"The lip of the arch was a long way up, a safe haven, a target to aim for. Holds that I'd seen despite their size gave me comfort. Even the final unprotected wall, snappy and hard would be a breath of relief simply because I was sure I could do it. Up to there was a mystery.

I set off following my nose, as you do.

Pulling on a flake the size of a car it moved, my gear was behind it and my ropes under it. Not good! Heart beating fast; a scuttle left. This looked like the way. More gear a long way out and moving up now to the holds. But the holds are falling off, bits the size of bricks coming away. I have gear behind these bricks. I take it out.

Another plan.

I'm traversing a long way right now, gear in a sugary crack. Maybe there's another way but it's too late to find. If I fall off now I'll probably be OK. And I will fall off because there is no way up. Totally blank.

Stopped dead I wait for the inevitable, I want to fall off, but a hold appears, sloping and small, at the max of my reach. Somehow, stupidly, I'm pulling on it and committing to something. I'm trying as hard as I can, it could be the crux of an 8b sport route. Then I'm facing an all out slap for what looks like a hold. A complete deadpoint that has to be perfect but my chances are slim. No chance to think about my position, my gear, the slab below or anything at all in fact, with my whole world shrinking to a point resting on an edge about a metre above me. I make it, I can't describe how close I was to not making it. It was one of those real climbing moments that don't come along very often, where everything comes together and it all comes good.

This was the route for us. If I'd fallen, even if I'd been OK I doubt I'd have had the balls to try again, just getting to that move had already shattered my feeble nerves. A 70m abseil would have been in order or rescue if it was longer.

But here I was at the back of the arch, good gear greedily thrown into solid cracks. Then out over the roof, more flakes the size of tables creak under my weight, good gear maybe, but not behind them! Easy climbing at least. Then at last another solid runner and the start of the hard climbing.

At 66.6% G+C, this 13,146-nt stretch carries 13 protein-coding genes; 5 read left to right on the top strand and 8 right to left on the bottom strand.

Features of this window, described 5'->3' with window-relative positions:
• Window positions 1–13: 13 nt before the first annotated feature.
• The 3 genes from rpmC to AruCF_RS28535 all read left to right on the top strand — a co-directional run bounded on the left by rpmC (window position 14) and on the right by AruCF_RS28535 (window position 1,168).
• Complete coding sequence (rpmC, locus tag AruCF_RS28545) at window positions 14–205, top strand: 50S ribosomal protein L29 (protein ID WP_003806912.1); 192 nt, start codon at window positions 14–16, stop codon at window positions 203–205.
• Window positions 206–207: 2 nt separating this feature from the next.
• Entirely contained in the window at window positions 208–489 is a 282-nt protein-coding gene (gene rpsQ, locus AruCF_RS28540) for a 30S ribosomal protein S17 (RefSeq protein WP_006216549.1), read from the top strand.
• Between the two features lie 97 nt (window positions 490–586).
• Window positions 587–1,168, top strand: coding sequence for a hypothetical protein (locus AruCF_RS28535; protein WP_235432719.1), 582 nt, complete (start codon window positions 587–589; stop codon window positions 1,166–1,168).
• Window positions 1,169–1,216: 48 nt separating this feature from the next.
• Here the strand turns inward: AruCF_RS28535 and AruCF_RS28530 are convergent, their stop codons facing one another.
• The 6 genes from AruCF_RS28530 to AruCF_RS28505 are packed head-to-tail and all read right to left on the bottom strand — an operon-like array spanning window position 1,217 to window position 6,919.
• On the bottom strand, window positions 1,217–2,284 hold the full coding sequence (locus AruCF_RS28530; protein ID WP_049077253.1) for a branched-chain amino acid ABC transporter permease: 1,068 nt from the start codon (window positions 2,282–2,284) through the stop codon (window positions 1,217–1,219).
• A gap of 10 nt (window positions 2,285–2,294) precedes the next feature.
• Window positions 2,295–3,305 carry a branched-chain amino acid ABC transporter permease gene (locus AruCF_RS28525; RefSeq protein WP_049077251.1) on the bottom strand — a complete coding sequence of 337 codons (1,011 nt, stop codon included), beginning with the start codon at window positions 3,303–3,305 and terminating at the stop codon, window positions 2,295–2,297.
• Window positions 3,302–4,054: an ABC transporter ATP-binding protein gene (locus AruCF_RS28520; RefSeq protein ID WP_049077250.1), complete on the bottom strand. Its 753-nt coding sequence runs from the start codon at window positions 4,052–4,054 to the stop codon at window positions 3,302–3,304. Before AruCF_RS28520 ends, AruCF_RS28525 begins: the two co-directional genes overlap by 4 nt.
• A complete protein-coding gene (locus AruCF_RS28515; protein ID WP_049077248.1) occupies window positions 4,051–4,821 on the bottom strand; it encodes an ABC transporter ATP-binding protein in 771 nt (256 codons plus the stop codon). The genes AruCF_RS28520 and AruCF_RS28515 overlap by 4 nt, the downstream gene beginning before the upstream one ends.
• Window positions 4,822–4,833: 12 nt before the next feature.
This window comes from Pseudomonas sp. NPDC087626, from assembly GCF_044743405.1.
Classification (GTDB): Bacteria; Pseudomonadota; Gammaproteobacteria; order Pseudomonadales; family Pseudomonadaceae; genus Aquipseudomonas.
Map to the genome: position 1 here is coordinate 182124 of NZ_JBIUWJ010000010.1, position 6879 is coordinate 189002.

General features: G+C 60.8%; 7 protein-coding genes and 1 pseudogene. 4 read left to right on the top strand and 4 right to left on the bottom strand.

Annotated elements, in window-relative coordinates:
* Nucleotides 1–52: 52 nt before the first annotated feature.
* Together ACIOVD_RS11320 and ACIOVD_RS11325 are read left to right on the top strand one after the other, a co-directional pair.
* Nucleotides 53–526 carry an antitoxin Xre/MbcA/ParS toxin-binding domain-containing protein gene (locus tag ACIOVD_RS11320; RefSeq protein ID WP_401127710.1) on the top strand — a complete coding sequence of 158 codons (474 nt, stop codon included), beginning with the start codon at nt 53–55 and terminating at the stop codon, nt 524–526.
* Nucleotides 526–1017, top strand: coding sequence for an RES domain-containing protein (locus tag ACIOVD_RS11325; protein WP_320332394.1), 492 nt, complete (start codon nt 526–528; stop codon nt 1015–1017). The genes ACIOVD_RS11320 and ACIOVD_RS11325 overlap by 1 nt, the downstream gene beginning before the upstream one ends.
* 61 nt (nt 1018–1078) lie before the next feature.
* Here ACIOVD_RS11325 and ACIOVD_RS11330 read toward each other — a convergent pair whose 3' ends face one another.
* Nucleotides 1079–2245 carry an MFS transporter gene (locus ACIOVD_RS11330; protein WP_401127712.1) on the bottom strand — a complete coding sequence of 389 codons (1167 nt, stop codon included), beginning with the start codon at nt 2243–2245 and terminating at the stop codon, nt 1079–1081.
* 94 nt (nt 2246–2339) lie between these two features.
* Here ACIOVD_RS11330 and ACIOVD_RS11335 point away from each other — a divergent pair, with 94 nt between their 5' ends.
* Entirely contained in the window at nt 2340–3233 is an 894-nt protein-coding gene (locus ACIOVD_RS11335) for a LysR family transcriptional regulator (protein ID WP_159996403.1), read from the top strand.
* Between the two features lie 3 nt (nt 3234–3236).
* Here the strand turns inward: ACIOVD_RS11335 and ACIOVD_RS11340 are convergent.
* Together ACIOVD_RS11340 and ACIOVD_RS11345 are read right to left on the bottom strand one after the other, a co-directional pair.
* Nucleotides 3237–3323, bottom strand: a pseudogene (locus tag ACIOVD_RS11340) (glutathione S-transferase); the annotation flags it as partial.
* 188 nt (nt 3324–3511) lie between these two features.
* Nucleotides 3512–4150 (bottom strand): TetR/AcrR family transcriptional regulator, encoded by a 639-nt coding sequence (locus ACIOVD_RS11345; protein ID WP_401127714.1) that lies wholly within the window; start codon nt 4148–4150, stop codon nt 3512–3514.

I can see the lip, only a span away, a relatively easy move to the sanctuary of hard moves on bad holds, familiar though, I'll be happy there. Then I'm rushing it, feet all over the place, wanting this all to be over, and suddenly I'm in the air.

The gear holds. I'm cursing. No fear now, just utter disappointment. I pull up the rope, and back onto the big flakes and this time straight out to the lip with ease and through the hard lip moves and so to the top. Lucy follows with a combination of climbing, prusiking and fear. There is no time for another go as I'm already watching the sun set over the sea and the wind is whipping over the arch and making me glad to be wearing performance kit."

+Lucy Creamer and Steve McClure sorting their rack for the route., 225 kb
Lucy Creamer and Steve McClure sorting their rack for the route.
UKC News, Jun 2010
© Tim Glasby
+Lucy Creamer and Steve McClure, Pabbay, 2010., 230 kb
Lucy Creamer and Steve McClure, Pabbay, 2010.
UKC News, Jun 2010
© Tim Glasby

Steve didn't have chance to redpoint the pitch as it was already very late in the day and as he describes below, he had tasted the adventure he sought.

"So the Great Arch still awaits a no falls ascent. We could have gone back to 'redpoint' the last pitch but that proves nothing to me, a relative formality with gear sorted and fear removed. However, even if I did fancy it, who would sacrifice their last day in paradise to belay (as the next day was our last). And I could never have even asked. Would I go back again for this? No chance! I don't need to. I went to Pabay in search of adventure, and for sure that's what we got!"


Steve McClure is sponsored by Marmot , Petzl , Beal , Five Ten

Lucy Creamer is sponsored by Marmot , DMM , Scarpa, Grivel